Hello this fine April day to author Deborah Install, whose debut novel A ROBOT IN THE GARDEN came out in paperback this February. I met Deborah when she kindly came to the launch of my second novel at Lincoln and I was then delighted to read her book. Here’s the blurb:
Ben Chambers wakes up to find an unfamiliar object – rusty and lost – sitting underneath the willow tree in his garden. Refusing to throw it on the skip as his wife Amy advises, he takes it home.
Ben does not want children, or even a job, and now he has found yet another reason to stay in his study and ignore everyone around him.
It is only when Amy walks out that Ben realises he has now alienated all the human beings in his life. He has only one friend left.
This is the story of an unlikely friendship, and how one man opens his heart to a past he did not want, and a future he cannot lose.
you explain from where the germ of this novel came?
It started with the
name. The words ‘acrid tang’ were mentioned in a conversation with my husband
and I thought it sounded like a robot. I have no idea why! I can only assume a
robot novel was sitting in the back of my mind somewhere and just needed the right
impetus to come out!
Deborah and a cuddly version of Tang.
 This novel seems to be set in a near
future where people have androids in their homes. What planning did you carry
out into creating this world e.g. mood boards, picture walls, sketches, lists,
It was mostly from
just looking around at current life and taking a step to imagine what it would
be like with robots. It was a blend, I think, between how smart phones are used
(and felt about) and also slavery. I’m interested in the life and work of
William Wilberforce; it wasn’t a huge leap to imagine androids being treated as
slaves, although I chose to apply a kinder overlay than slavery ever had.
 I feel like this story is a kind of
E.T. for grown-ups – one of my favourite movies. What Sci-Fi films have you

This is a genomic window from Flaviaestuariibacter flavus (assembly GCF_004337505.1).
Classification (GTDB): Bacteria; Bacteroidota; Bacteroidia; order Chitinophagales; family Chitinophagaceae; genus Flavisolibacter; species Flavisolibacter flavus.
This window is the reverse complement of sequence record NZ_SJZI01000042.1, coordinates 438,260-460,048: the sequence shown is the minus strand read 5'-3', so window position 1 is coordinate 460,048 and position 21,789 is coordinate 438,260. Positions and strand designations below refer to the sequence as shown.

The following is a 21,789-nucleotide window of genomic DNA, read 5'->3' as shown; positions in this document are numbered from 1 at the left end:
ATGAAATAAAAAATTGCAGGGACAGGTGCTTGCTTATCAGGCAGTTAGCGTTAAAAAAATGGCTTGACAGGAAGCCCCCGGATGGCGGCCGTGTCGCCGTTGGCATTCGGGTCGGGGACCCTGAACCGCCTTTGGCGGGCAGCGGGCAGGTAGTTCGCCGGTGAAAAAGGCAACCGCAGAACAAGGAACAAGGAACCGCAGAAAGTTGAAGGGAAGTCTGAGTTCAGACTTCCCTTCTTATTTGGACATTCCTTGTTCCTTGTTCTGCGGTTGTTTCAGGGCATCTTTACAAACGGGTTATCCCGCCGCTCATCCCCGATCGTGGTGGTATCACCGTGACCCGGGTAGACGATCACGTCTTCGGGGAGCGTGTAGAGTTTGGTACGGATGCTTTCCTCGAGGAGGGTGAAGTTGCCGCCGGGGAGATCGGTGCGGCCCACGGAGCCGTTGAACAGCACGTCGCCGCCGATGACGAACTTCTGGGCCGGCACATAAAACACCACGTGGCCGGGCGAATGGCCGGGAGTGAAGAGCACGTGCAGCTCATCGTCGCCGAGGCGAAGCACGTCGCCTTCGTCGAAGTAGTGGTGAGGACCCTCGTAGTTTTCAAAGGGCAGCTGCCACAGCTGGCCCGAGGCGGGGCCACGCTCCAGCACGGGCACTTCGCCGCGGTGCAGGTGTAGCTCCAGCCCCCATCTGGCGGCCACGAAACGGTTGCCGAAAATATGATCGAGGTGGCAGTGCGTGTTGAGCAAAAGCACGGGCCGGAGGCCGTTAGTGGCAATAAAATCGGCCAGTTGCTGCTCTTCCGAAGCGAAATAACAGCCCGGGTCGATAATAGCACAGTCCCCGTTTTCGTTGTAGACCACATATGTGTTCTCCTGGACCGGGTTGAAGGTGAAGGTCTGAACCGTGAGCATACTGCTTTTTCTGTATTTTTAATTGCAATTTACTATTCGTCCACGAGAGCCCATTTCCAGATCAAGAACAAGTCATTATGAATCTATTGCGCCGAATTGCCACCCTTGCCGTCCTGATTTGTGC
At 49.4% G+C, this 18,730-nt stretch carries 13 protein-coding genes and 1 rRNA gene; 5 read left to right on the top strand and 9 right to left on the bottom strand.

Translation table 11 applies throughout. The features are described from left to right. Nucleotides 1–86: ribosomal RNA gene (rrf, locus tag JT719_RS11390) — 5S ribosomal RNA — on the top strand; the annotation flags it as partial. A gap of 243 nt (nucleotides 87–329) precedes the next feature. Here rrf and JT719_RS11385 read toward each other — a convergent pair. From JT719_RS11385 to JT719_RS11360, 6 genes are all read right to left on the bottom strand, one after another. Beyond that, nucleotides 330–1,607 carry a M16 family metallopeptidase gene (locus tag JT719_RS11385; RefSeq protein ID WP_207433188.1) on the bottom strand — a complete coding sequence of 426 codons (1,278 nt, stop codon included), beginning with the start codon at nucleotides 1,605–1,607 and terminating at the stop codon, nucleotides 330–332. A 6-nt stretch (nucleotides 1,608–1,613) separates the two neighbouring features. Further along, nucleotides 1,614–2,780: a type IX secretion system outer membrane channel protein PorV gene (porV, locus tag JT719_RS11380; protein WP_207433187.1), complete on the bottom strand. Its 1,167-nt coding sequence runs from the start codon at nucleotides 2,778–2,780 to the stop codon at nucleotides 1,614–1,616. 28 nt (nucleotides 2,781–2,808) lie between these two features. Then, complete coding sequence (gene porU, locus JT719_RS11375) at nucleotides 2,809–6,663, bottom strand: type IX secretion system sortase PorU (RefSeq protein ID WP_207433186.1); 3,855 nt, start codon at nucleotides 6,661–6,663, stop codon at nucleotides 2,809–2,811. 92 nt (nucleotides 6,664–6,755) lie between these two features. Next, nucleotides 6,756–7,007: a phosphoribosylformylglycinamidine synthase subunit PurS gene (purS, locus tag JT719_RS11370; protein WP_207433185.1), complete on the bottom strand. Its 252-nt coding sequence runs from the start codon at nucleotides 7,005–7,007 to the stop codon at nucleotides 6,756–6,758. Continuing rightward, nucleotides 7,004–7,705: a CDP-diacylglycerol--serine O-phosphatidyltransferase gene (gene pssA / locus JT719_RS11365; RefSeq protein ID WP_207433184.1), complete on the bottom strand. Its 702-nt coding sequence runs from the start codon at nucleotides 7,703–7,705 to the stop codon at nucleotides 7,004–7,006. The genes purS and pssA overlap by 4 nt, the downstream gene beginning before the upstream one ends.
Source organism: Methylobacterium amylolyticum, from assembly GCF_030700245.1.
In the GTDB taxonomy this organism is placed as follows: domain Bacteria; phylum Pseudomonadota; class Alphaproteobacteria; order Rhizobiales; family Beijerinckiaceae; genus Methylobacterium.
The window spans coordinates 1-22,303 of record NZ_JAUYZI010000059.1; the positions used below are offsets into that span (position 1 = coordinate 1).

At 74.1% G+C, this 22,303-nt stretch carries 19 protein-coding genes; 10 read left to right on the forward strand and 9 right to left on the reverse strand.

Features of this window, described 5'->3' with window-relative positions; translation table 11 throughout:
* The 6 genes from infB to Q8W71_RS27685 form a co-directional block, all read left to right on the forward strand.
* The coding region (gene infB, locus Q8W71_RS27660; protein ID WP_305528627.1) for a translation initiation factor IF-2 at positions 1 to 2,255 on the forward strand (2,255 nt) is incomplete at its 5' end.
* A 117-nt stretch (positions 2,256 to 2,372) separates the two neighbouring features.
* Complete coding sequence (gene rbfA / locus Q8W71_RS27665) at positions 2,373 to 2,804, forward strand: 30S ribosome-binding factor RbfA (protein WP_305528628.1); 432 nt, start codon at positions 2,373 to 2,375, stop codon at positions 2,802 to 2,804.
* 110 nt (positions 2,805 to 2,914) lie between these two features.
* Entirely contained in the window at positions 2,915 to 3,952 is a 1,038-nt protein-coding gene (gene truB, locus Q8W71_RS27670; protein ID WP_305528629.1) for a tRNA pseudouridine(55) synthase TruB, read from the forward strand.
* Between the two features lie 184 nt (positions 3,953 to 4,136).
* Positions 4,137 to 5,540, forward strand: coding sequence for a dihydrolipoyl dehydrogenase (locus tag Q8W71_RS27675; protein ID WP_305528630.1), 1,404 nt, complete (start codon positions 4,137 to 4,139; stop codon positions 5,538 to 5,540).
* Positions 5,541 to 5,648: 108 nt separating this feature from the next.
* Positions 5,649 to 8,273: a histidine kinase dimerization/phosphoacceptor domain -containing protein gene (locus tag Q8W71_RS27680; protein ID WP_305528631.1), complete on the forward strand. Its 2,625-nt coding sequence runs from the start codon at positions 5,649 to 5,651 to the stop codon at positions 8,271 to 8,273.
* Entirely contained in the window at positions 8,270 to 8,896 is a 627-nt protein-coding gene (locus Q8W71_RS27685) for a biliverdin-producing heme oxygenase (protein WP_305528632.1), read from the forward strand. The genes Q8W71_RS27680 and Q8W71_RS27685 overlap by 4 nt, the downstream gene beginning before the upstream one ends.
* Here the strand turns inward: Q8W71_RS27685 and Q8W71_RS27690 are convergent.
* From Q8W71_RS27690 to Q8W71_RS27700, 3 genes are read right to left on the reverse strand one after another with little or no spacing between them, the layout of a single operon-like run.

loved and been influenced by?
I like E.T. for
grown-ups – that’s a good way to put it! I grew up with the original Star Wars
films and they’ve been a bit influence on me. Also the Terminator films, Short
Circuit, Batteries Not Included and the like. The biggest influence they all
had on me though was that I wanted to create a more harmonious world of humans
and robots, rather than one where the robots rise up and kill the humans. That
has been done a lot and doesn’t interest me.
 What research into robotics and
technology did you find you needed to carry out?
More than I
expected, but less than you might think. I intended not to do very much,
because Ben is a layman and that’s very much the angle I wanted to come from.
If Ben didn’t know it, I shouldn’t know it. But in fact because the subject
just interests me I found myself reading more and more about it. I love
technology anyway though so I guess I was always going to want to research it,
despite what I thought!
 What kind of plotting did you carry out
while planning the novel, or was it more a case of the plot emerging as you
grew to know the characters of Ben, Tang and Amy, as you wrote?
I knew from the
outset that it was going to be a journey for Ben and Tang, that plot came to me
almost as soon as the character names. I like to know where I’m heading in a
plot otherwise I find I meander and don’t really ever come up with anything
coherent. That’s not to say it was fixed – the ending changed a number of times
throughout the course of editing, including advancing the timeline on at the
end by about 6 months. So yes, in a sense the more I knew about the characters
the more I developed the plot, though I had planned. I like to draw a timeline
on a big sheet of lining paper, partly so I can make sure the timing makes
sense, but also because ideas come out of it. For example, if you have a robot
whose never experienced Christmas, and your timeline crosses Christmas, then
there’s a chapter right there.
 What philosophical ideas do you feel
are at the heart of this story?
First and foremost
I think it has to be sense of self. Both Tang and Ben develop their sense of
self, what it means to be human and also what it means to fail and succeed.
Consequence is also a big part of the story: one person’s actions and treatment
of another having the power to govern both of their lives. Family and
friendship is a biggie, too, and love – in every sense of the word.
you’re working on next?
I’ve finished a first draft of a sequel, and now I’m working on a novel
where I use time travel in the way I used androids, i.e. it exists, but it’s no
big deal. That will look at both working relationships and the concept of
wanting what you can’t have. There’ll probably be an element of mid-life crisis
in there, too!
Thanks very much to Deborah for her really interesting responses about technology and self-hood, time travel and robots, and the super pictures of all those gorgeous foreign editions!
You can find Deborah online here: